As for the futures market, he suggested hedgers be wary of the COB and Entergy contracts where 70% of the market is held by four large traders. "You could be stepped on by elephants."

According to ICF Kaiser's Rose, some price spikes are to be expected and shouldn't alarm the power market. "In a deregulated grid that doesn't have excess capacity, you should have some price spikes....But you want to avoid having too many price spikes."

Although peak demand for power is expected to be about 2% higher than last summer, MAIN believes reliability levels will be significantly higher than in 1997 and 1998 since all nuclear generating plants in the region are anticipated to be up and running, and about 1,300 MWs of capacity will be added in various locations throughout the region. Also it said reliability in the Midwest will be enhanced as a result of transmission system upgrades and procedures to boost the region's import capability.

Messerschmidt commended Dynegy. "I think they set a record in getting a new 500 MW gas-fired combined cycle generator in place" in the Chicago area.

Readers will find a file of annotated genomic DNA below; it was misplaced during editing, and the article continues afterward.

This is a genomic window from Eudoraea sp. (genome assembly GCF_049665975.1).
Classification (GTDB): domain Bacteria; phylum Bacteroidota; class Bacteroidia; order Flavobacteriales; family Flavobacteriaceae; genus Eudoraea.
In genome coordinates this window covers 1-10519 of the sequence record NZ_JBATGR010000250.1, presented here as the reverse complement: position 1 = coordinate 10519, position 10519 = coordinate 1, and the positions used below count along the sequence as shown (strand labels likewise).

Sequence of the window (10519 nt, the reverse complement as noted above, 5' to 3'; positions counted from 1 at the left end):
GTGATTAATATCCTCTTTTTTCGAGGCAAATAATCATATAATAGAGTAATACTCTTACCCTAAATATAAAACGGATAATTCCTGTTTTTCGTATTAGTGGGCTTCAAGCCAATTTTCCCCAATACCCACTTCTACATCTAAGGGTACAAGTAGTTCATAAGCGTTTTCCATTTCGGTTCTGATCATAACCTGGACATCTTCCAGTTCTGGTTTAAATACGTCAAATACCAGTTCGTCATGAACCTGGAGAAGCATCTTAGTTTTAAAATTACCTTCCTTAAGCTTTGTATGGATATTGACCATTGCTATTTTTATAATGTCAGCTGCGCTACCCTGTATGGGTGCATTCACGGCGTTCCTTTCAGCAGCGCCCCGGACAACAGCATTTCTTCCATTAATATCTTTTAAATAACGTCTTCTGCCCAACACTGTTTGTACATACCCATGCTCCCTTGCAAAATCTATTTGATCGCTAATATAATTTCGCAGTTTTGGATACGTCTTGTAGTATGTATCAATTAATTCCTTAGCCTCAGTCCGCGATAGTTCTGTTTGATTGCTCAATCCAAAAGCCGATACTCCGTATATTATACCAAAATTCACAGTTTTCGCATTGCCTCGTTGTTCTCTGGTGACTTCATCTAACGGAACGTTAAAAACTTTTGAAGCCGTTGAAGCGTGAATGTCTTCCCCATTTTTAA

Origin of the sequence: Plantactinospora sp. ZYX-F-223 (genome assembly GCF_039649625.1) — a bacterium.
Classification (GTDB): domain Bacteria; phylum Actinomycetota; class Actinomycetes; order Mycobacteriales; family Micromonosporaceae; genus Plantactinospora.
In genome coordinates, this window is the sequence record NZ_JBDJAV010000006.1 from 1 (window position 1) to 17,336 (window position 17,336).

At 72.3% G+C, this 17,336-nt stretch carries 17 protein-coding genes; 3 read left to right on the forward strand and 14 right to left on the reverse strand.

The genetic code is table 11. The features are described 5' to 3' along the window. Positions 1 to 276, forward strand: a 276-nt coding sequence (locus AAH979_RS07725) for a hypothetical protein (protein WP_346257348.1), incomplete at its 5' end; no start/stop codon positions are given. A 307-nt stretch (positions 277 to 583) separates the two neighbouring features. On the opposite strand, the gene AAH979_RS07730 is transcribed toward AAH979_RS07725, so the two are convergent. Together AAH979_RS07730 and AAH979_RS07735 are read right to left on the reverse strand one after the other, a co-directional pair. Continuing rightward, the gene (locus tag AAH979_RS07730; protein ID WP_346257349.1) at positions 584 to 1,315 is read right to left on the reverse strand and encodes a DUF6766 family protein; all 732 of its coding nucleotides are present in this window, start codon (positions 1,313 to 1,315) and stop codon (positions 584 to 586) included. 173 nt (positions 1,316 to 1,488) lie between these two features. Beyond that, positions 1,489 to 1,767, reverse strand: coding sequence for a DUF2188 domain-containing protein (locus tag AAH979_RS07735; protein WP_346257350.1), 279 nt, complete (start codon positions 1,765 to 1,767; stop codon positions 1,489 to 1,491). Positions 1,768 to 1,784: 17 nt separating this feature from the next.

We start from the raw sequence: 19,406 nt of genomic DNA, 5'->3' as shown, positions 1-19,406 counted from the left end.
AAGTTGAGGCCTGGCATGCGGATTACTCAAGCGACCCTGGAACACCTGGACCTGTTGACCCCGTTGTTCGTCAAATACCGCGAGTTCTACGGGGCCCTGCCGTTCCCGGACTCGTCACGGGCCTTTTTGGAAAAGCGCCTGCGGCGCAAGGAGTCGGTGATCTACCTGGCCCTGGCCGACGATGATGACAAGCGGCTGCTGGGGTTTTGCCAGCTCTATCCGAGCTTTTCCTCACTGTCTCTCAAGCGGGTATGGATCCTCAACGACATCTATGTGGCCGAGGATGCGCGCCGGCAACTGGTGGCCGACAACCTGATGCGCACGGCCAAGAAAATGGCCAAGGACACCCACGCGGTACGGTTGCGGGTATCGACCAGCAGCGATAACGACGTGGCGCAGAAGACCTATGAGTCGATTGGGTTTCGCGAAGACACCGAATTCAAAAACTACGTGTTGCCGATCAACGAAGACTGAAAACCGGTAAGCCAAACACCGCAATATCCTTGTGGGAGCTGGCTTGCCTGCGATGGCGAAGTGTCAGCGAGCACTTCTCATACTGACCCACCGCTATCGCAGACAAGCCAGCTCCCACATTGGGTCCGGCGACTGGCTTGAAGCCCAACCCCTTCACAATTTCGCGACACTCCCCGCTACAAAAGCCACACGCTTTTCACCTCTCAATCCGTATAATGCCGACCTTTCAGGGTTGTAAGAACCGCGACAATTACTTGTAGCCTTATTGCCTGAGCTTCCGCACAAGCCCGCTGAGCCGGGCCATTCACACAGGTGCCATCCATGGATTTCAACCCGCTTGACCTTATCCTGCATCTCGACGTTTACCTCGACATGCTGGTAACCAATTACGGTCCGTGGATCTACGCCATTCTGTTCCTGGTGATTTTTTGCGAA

Rose reported "there are some nuclear power plants that are out in the Midwest," although "on whole the grid looks [in] a little bit better shape" than last summer. "But there are things that are occurring also that make me nervous." For instance, he cited the "absurdly high" growth in the Gross Domestic Product by 4 1/2% last quarter.

The MAIN study projects a peak demand of 48,157 MWs for the summer, up from 1998's regional summer peak of 46,824 MWs. MAIN, which is one of 10 reliability councils under the North American Electric Reliability Council, covers Michigan, Wisconsin, Illinois and Missouri.

Susan Parker, Ellen Beswick, Dallas

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ISSN © 2577-9877 | ISSN © 1532-1266